With the UFC retaining the production of their broadcasts, many of the aspects of fight night will remain familiar to regular fans, including the announce squads, led by the A-team of play-by-play announcer Jon Anik, lead color commentator Joe Rogan, and a revolving cast of active fighters such as Daniel Cormier and Dominick Cruz in commentary roles.
There will also be familiar faces handling such studio events as pre-and-post fight shows and weigh-in broadcasts, as those coming over from FOX to work for ESPN include host Karyn Bryant, plus former UFC middleweight champion Michael Bisping and former UFC light heavyweight champ Rashad Evans as analysts.
Saturday’s debut card will feature Anik and Cormier cageside; Bryant, Bisping, and Rashad Evans in the studio; and Megan Olivi handling backstage interviews.
But that doesn’t mean ESPN won’t be putting its own unique signature on the product.
If FOX, and to a lesser extent the UFC itself, consistently whiffed on an aspect of the sport’s coverage, it’s been on moving the ball forward on storylines coming out of events.
To use an example, a fighter like undefeated lightweight Gregor Gillespie — who fights Yancy Medeiros on Saturday night in Brooklyn — earned three finish victories on FOX shows in 2017-18 and should be on the verge of breaking out as a star at this point.
But he hasn’t reached critical mass with the fans yet, because he wins in impressive fashion and then disappears without much follow-up from either the promoter or the network.
It seems to take an event the magnitude of Khabib Nurmagomedov vs. Conor McGregor at UFC 229 to get mainstream media to talk about what happened, leaving up-and-comers left behind in the shuffle, which in part has led to an excess of “where is the next Conor McGregor or Ronda Rousey-level star coming from?” hand-wringing among MMA insiders.
But ESPN vice president of UFC and boxing Glenn Jacobs feels ESPN is ready to capitalize on this aspect in ways others haven’t. For one, the company says you can expect to see more focus on the sport’s personalities, both in the lead-up to the fights and in the aftermath, across ESPN’s various platforms. This includes working UFC content into signature programming such as popular morning shows like First Take, in addition to a Wednesday SportsCenter segment called “Inside the Cage.”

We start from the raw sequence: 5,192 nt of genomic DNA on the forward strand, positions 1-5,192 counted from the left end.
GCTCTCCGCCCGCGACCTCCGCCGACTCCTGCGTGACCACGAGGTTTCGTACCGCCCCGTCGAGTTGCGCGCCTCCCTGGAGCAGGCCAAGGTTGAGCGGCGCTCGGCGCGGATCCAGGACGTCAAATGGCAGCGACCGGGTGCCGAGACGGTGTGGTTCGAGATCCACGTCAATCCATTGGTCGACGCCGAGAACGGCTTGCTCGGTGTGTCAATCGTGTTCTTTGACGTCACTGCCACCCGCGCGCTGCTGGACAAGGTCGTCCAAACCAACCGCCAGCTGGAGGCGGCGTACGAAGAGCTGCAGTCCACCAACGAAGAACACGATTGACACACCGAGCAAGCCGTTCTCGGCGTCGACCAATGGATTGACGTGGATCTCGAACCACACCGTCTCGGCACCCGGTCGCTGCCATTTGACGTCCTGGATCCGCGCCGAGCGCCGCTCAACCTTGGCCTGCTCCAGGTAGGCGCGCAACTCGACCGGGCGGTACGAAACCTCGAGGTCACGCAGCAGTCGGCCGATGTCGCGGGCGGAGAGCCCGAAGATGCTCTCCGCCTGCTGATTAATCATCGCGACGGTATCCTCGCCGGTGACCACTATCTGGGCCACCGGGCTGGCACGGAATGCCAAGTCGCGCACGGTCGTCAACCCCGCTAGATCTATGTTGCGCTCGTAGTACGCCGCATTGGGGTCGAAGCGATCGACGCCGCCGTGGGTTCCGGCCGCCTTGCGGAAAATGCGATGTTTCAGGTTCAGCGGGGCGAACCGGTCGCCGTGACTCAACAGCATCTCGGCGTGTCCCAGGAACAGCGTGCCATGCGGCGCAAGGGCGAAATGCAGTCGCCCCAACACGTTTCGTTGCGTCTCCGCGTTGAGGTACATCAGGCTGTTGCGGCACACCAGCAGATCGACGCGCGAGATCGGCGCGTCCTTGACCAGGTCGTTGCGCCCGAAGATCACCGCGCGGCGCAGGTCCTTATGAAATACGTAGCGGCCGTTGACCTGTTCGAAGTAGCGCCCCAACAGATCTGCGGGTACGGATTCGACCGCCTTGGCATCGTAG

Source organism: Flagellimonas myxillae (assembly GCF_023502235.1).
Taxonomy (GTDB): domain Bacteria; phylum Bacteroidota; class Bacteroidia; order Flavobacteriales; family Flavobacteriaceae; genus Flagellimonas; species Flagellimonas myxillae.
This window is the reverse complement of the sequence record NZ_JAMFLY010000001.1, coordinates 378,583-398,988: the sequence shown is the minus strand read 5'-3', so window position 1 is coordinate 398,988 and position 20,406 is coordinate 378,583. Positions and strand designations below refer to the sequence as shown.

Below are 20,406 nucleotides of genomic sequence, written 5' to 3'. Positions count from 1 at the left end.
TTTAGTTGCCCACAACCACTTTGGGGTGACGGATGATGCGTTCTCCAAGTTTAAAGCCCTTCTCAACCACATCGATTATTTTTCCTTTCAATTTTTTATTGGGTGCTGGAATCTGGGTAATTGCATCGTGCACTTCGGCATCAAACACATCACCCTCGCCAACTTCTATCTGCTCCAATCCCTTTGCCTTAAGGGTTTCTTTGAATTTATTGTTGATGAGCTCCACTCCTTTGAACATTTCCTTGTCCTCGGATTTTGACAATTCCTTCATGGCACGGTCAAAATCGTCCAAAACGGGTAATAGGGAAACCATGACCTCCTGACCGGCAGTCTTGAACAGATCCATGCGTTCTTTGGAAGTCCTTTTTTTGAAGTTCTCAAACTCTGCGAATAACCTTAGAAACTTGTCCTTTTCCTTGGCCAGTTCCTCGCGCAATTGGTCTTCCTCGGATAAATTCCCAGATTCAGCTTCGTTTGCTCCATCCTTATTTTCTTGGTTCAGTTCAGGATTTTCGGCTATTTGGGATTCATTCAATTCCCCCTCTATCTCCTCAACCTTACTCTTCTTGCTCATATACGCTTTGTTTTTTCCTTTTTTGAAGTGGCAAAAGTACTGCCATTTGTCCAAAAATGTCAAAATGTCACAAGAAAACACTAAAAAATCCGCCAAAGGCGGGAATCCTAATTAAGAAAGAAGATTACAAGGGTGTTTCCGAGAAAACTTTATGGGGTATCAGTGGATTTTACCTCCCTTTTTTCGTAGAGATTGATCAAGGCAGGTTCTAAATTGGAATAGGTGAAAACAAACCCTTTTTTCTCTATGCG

“If you look at any league we’ve partnered with, when we go all-in, we go across all platforms,” Jacobs said. “If something happens on ESPN, you can expect you’re going to see follow up on linear cable and Plus and over the radio and on anywhere we can talk about it. We’re going to put the ESPN stamp on things.”
To that end, ESPN has the makings of an interesting concept in a show called “Destined.” Beginning with a focus on this week’s Cejudo vs. Dillashaw fight, “Destined,” which will air on ESPN+, is one part “24/7” or “Countdown”-style fight documentary, as they follow the champions around and peer into their lives as they prepare for their main-event bout.
Most of this sort of programming ends on fight night, but “Destined” will also stick with the competitors after the fight, chronicling the thrill of victory and agony of defeat in the locker room and even following the fighters back home after the bout and giving a glimpse into a period of a fighter’s life when the camera is usually gone.
“It’s a little bit 24/7, we’re not the first to document the buildup to a fight,” said Jacobs, who indicated there won’t be a “Destined” for every card, but rather will simply be done when the storylines and personalities warrant. “But we’re going to show the fans the entire story from start to finish. We’re really excited to see how this one turns out.”